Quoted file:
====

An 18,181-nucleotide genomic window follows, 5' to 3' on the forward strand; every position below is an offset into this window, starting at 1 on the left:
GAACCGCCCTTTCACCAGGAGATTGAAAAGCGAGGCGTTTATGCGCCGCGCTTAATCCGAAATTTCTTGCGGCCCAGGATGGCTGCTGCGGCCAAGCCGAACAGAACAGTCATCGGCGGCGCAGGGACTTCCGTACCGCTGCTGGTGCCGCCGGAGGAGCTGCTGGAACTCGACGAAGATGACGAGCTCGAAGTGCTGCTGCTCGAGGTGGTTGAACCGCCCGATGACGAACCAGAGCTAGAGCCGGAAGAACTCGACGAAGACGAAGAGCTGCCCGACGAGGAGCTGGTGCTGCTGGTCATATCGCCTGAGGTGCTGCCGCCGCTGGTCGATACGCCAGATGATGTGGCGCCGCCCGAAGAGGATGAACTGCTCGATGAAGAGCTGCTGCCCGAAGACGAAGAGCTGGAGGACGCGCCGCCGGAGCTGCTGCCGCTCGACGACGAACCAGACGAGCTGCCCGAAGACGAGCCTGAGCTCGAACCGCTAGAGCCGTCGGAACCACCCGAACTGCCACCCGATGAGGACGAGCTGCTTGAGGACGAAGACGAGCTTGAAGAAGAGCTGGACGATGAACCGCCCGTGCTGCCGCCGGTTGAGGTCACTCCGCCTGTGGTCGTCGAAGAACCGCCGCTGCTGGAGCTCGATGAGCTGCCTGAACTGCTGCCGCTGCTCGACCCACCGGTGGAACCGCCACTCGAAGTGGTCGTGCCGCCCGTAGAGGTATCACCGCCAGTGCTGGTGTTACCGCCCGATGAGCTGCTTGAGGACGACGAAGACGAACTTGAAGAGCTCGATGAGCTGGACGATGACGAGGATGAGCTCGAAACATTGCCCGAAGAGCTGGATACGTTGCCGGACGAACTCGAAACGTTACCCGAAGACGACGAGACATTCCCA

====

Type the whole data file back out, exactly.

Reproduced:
An 18,181-nucleotide genomic window follows, 5' to 3' on the forward strand; every position below is an offset into this window, starting at 1 on the left:
GAACCGCCCTTTCACCAGGAGATTGAAAAGCGAGGCGTTTATGCGCCGCGCTTAATCCGAAATTTCTTGCGGCCCAGGATGGCTGCTGCGGCCAAGCCGAACAGAACAGTCATCGGCGGCGCAGGGACTTCCGTACCGCTGCTGGTGCCGCCGGAGGAGCTGCTGGAACTCGACGAAGATGACGAGCTCGAAGTGCTGCTGCTCGAGGTGGTTGAACCGCCCGATGACGAACCAGAGCTAGAGCCGGAAGAACTCGACGAAGACGAAGAGCTGCCCGACGAGGAGCTGGTGCTGCTGGTCATATCGCCTGAGGTGCTGCCGCCGCTGGTCGATACGCCAGATGATGTGGCGCCGCCCGAAGAGGATGAACTGCTCGATGAAGAGCTGCTGCCCGAAGACGAAGAGCTGGAGGACGCGCCGCCGGAGCTGCTGCCGCTCGACGACGAACCAGACGAGCTGCCCGAAGACGAGCCTGAGCTCGAACCGCTAGAGCCGTCGGAACCACCCGAACTGCCACCCGATGAGGACGAGCTGCTTGAGGACGAAGACGAGCTTGAAGAAGAGCTGGACGATGAACCGCCCGTGCTGCCGCCGGTTGAGGTCACTCCGCCTGTGGTCGTCGAAGAACCGCCGCTGCTGGAGCTCGATGAGCTGCCTGAACTGCTGCCGCTGCTCGACCCACCGGTGGAACCGCCACTCGAAGTGGTCGTGCCGCCCGTAGAGGTATCACCGCCAGTGCTGGTGTTACCGCCCGATGAGCTGCTTGAGGACGACGAAGACGAACTTGAAGAGCTCGATGAGCTGGACGATGACGAGGATGAGCTCGAAACATTGCCCGAAGAGCTGGATACGTTGCCGGACGAACTCGAAACGTTACCCGAAGACGACGAGACATTCCCA